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I just received a request from Sing Out Radio Magazine for a copy of my CD, Flee as a Bird. Apparently, they want to play portions of it on their radio program, nationwide.

Frank, I sent you an email, but I'll let it be known here as well--I received the "Flee as a Bird" CD you sent me some days ago and have been enjoying it since. Great playing, great sound. Thanks!

 

And congrats on the national attention.

How much are they paying you for how many uses across how many stations across how many days....

If they get a salary and are a commercial station taking paid ads, you should get a payment and repeat payments.

 

And don't allow em to use it if they say you will get exposure not payment - bsheet.

you can peform it naked and you can get exposure on youtube.......and you will choose which bits you show (musically)!

 

 

There is no music in here and you will see how bad the rates are anyway - you should go for more than thiss

 

BBC Rates | Society of Authors - Protecting the rights and ...

World Service Radio (English)/BBC Digital Radio Originations. The rates for R4Extra originations are currently under review. Plays/Prose (per min): £8.83; Poetry (per 1/2 min): £8.83; Prose for Dramatisation (per min): £6.87; Prose translation (per min): £5.88;

societyofauthors.org/bbc-rates

 

http://www.bbc.co.uk/news/uk-wales-19194824

 

Ask them what their regular rate is and then double it - they obviously want it.

 

Then make sure you restrict what the usage is - never,never, ever allow license in perpetuity in any medium; and all usages have to be reported.

 

Oh for pities sake, you do know what Singout magazine is, don't you? Hint, it is not owned by Rupert Murdoch - or the BBC.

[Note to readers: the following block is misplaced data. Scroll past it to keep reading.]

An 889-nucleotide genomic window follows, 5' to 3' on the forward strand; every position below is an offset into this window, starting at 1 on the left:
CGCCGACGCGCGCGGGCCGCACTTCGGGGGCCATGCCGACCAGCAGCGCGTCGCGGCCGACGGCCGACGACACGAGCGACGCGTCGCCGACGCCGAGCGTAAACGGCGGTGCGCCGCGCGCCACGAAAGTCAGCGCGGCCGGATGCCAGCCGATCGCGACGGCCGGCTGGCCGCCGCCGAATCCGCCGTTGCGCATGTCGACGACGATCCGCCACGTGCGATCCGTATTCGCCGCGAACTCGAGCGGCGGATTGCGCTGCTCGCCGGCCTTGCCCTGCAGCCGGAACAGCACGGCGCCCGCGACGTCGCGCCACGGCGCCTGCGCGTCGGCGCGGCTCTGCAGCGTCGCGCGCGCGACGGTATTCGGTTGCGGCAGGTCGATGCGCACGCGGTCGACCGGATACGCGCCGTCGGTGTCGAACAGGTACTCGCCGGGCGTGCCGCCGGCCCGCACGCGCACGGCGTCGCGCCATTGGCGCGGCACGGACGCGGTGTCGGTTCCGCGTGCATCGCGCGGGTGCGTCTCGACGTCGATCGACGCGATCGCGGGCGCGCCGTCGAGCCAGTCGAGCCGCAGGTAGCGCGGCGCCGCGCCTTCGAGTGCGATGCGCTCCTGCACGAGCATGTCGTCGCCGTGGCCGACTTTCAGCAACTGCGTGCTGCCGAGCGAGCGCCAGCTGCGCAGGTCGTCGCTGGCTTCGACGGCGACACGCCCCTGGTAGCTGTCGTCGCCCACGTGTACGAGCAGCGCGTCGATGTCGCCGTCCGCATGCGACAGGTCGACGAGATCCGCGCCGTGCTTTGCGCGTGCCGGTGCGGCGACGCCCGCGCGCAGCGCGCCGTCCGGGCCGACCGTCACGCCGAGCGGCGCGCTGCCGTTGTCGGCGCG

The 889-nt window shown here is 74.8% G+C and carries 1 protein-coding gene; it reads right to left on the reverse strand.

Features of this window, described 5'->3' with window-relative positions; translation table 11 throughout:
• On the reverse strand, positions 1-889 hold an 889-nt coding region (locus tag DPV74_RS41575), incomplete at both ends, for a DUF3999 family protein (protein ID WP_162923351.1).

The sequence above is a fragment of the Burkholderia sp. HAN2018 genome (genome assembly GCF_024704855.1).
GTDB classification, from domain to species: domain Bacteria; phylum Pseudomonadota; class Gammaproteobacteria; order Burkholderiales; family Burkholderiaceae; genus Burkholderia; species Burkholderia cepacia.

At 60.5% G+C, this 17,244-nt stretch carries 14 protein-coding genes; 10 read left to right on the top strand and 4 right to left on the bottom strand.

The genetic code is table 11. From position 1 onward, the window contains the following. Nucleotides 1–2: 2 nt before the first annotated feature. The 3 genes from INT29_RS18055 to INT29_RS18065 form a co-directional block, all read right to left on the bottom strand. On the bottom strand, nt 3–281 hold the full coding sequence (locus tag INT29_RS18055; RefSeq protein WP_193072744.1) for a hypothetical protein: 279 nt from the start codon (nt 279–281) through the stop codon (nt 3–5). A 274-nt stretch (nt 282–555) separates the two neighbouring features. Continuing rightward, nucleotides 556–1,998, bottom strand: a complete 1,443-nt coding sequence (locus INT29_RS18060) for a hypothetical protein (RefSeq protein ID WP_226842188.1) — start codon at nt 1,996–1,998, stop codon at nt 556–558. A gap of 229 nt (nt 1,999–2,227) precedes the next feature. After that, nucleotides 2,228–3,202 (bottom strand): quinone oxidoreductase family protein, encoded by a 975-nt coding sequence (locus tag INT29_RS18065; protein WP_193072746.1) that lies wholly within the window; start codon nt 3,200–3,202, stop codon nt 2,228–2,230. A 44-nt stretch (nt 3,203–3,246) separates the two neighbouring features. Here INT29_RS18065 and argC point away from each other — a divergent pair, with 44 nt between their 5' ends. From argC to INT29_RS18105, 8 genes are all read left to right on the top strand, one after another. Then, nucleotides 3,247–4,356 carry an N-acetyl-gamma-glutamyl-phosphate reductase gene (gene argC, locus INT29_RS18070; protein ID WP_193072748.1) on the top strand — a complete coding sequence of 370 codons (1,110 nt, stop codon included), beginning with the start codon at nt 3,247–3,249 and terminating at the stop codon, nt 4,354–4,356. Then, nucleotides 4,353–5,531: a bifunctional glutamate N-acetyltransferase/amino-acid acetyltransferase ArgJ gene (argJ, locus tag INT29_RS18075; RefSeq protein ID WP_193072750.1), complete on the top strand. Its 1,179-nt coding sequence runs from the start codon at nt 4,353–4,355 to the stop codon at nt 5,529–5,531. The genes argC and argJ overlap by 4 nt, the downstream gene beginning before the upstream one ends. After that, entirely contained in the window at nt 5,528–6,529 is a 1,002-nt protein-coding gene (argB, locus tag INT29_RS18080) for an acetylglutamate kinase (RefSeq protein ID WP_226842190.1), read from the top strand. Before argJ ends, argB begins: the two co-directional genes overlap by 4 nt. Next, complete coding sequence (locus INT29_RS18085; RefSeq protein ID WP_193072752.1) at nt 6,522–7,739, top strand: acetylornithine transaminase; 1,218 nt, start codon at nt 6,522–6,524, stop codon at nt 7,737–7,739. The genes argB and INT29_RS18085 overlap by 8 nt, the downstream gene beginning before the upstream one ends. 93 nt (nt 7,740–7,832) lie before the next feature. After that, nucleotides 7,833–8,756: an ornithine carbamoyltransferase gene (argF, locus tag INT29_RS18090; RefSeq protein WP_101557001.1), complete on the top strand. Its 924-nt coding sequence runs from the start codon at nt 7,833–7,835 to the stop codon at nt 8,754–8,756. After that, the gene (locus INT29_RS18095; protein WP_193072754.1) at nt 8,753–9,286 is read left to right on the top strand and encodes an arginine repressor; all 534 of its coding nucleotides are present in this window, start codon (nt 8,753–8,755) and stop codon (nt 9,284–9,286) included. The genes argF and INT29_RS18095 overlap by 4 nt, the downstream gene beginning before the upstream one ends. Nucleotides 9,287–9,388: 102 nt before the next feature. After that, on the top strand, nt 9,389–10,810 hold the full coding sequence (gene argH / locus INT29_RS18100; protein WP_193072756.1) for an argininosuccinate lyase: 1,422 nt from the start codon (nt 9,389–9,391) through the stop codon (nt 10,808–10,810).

See: Singout

 

 

Don.

No idea who they are. All you had to say is you think they are too small for this to apply, but it does NOT negate the principle, or someone trying to be helpful.

 

However, from your link, I now see they are doing quite nicely judging by the advertising rates they charge. $2000 for a colour back cover.

http://www.singout.org/magadspecs.html

 

Be interesting to know the economics of their national radio station too. I was discussing recently with some one how National Geographic used to pay what seemed quite a hefty fee (perhaps ten thousands US) for recordings from remote field sites (this was in the Arctic). But the one-off fee was dwarfed by the hundreds of thousands of dollars which NG made when it re-sold the recordings to local radio stations across the US. It kept the rights and the radio money.

 

Please don't knock other's desires to safeguard your and other's musical rights. This issue affects everyone, both beginners and those about to kick the bucket. Free for the starving and starting off, but if someone is going to make a buck or two out of your efforts then that is different.

 

If an operation is paying those who run it for their time (non-profit does not mean they work for free) and if they are making a living from it then you deserve a few bucks too.

 

Pax concertinibus

Edited by Kautilya
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Their national radio station is simply an internet radio station.

 

Even if it was an over the air public radio station then you should not assume a BBC-like reach and financing. Public radio in the US is largely funded by voluntary subscriptions and they all live pretty much hand to mouth and depend upon unpaid volunteers. Which is why the rabid right in the US has been unable to shut them down or buy them out.

 

I know this is a much larger debate, but personally I think that the days of making money from records are over. Records are now a way to promote other goods such as concerts or, in Frank's case, his concertinas. Singout would be a good way to tell folks in North America that you make wonderful concertinas. Maybe Frank should also send his CD to Celtic Sojourn at WGBH in Boston.

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Their national radio station is simply an internet radio station.